Naturalists & Heroes
Nature Art & Illustration
Nature Films & Video
"Every child should have mud pies, grasshoppers, waterbugs, tadpoles, frogs & turtles, elderberries, wild strawberries, acorns, hickory nuts, trees to climb, animals to pet, hayfields, pine cones, rocks to roll, sand, snakes, huckleberries and hornets – and any child who has been deprived of these
has been deprived of the best part of his education."
-Luther Burbank 1849 - 1926
Solutions For Green We also publish California Green Solutions and a series of blogs about healthy living solutions.
We don't share your information with anyone else. We ask that parents subscribe to the newsletter. We respect our community's children. We believe we are part of "our village" and need to care for one another.
For more sustainable business information, visit CaliforniaGreenSolutions.com for Sustainable Workplace and Green Products, www.SunshineByDesign.com and ~ Movie Industry Marketing for Indie Filmmaking Tips
Arkansas Pet Services ~
BLTNetwork.com for Lifestyles ~
Home and Garden Habitat, Organics and Sustainability
Birds of Japan
Photos: Copyright 2005 Carolyn Allen. All rights reserved. You are welcome to link to these articles.
swans to pheasants...eagles and hawks, sparrows and colorful little songbirds,
the families of birds represented in Western Japan reflect the diversity of
the pristine mountains that surround the little villages.
cities have a designated official bird, flower and tree. They are included on
the welcome signs as one enters the central city. This pheasant-like bird feeds
on the many rice paddies in the area.
large hawks are seen across the towns and countryside.These large hawks make
lazy circles in the sky -- just like their American cousins. They are an accepted
part of this rural "edge" habitat that is rapidly turning rice and
truck farming land into suburban homesteads. The valleys are very densely developed
in the residential areas, but extensive garden and farming areas exist on the
outer edges of the towns. Almost all homes had personal gardens with fruit trees
in their back yards, and some families rent additional garden space in these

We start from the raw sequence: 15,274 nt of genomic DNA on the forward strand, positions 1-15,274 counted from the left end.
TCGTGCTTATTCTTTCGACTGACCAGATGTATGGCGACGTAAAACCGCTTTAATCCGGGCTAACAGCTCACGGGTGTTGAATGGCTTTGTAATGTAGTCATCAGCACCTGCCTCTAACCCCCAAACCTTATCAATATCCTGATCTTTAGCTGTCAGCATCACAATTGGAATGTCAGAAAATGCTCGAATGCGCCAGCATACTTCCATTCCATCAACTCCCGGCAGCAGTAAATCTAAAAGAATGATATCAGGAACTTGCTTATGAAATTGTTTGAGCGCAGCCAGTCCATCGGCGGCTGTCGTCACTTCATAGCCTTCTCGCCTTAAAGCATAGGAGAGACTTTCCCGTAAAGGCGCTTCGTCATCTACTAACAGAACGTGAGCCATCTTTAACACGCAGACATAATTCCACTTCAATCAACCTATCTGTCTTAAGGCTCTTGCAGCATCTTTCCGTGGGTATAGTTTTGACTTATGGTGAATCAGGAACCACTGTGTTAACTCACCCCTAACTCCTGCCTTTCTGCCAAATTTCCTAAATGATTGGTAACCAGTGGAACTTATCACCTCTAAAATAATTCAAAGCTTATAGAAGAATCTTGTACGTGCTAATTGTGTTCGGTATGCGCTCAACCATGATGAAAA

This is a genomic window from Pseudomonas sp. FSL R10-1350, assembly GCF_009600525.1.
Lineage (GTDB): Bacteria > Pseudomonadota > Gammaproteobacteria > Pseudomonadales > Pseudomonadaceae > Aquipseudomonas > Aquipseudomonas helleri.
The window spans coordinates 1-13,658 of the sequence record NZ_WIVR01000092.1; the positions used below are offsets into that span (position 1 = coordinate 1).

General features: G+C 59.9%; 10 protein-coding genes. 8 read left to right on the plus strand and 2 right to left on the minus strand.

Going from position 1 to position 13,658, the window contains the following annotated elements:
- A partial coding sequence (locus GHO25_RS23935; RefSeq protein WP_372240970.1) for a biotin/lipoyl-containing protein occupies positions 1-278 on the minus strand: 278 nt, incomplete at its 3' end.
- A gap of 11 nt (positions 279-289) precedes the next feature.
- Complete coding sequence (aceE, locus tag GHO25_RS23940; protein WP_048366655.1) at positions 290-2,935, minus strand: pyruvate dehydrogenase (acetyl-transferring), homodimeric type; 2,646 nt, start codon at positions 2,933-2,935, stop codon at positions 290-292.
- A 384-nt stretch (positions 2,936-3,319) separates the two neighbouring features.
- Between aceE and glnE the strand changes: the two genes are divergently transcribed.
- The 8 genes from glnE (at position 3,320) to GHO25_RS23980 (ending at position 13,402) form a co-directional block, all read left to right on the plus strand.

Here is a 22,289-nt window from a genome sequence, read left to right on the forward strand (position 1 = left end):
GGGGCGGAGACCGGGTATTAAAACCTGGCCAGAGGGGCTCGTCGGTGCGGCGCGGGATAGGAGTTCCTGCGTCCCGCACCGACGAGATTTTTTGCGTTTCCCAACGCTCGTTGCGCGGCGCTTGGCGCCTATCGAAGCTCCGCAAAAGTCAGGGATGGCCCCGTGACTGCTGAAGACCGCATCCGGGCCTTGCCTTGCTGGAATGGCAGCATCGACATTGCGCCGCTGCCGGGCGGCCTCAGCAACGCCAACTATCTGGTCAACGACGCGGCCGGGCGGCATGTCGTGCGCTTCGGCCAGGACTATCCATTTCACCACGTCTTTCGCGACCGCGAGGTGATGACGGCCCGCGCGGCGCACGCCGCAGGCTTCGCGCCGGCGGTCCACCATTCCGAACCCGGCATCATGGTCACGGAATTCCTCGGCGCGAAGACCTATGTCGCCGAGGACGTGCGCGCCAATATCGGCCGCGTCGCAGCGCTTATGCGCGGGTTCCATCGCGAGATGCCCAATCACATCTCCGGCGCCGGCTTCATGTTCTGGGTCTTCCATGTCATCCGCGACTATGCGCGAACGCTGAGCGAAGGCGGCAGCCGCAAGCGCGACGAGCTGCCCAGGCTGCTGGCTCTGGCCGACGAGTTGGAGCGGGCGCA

feeders were very rare. This feeder roof was located at the Museum of Tools.
It reminded me of a Conastoga wagon, and was designed to allow a shallow tray
of food to be slipped into the covered platform feeder. One local who loves
wildlife replied to my question about birdfeeding "We have so many loose
cats that I don't feed birds any longer -- it made me feel as though I was preparing
a buffet for the cats."
seemed that all public buildings had ponds with huge koi and goldfish in them.
At the Black Castle, the migrating ducks and cranes were as fascinated by these
large fish as the people were! A couple birds even tried to make a meal out
of the fish...but they were too quick and big for that fate!
Japan has pigeons, too. And they love to eat popcorn on the city park walkways.
One large eagle swooped down to this flock of pigeons and I cringed, expecting
the worst...but he was really interested in the abundant supply of popcorn the
visitors were tossing to the pigeons! Little Kent wasn't quite sure it was safe
around all these birds!
was a pleasant surprise to discover that swans migrate between Siberia and Japan. This
migratory visitor is honored in one town with huge sculptures and festivals.
These swans were on the moat around the Black Castle, and as you can see in
the photos, the koi are almost as large as the swans -- and quite content to
swim beside these majestic visitors.
hold special significance in Japanese tradition. They are a symbol of peace. The Buddhist temples were graced
with sculptures of these elegant birds. After World War II, the monks were so
desperate for food and supplies that they sold some of their sculptures to European
visitors, and the move is underway to locate these national treasures and bring
Kuwata is a nature interpreter, and gives tours of the mountains in Karuizawa,
a popular holiday destination by residents and visitors of Tokyo. He is an avid
birdwatcher and yearns to come to the U.S. to do some birdwatching. His love
of the outdoors is shared by his wife, Atsumi, and they take frequent trips
into nature to enjoy their native wonders.
egret was hungry and tried diligently, though unsuccessfully, to dine on the
koi in this castle moat. Many of the koi were larger than the bird...note the large
orange fish in the lower right corner of the photo.
techniques were observed being used to keep birds away from the bounty of this
very fruit oriented agricultural region. In the mornings, loud hydraulic powered
"poppers" were activated to chase the birds away. In many orchards
strips of black plastic, and elegantly dressed scarecrows were used to chase
away winged critters.
not all bird sitings were pleasant. This real "scarecrow" gave its
life to keep other birds away from the rice paddy.
For more articles about URBAN NATURE
Urban Agriculture for Outdoor Adventure
Earth's Most Successful Life Form
Kudzu Grows a Foot per Day
Meow How? Should I keep my cat indoors?
Habitat on Your Balcony and Garden Patio
Keeping ants in nature where they belong
For more articles about BIRDS, BIRDS, BIRDS!
Bird Profiles for Young Natguralists
Red Breasted Nuthatch
Carolina House Wren
White Breasted Nuthatch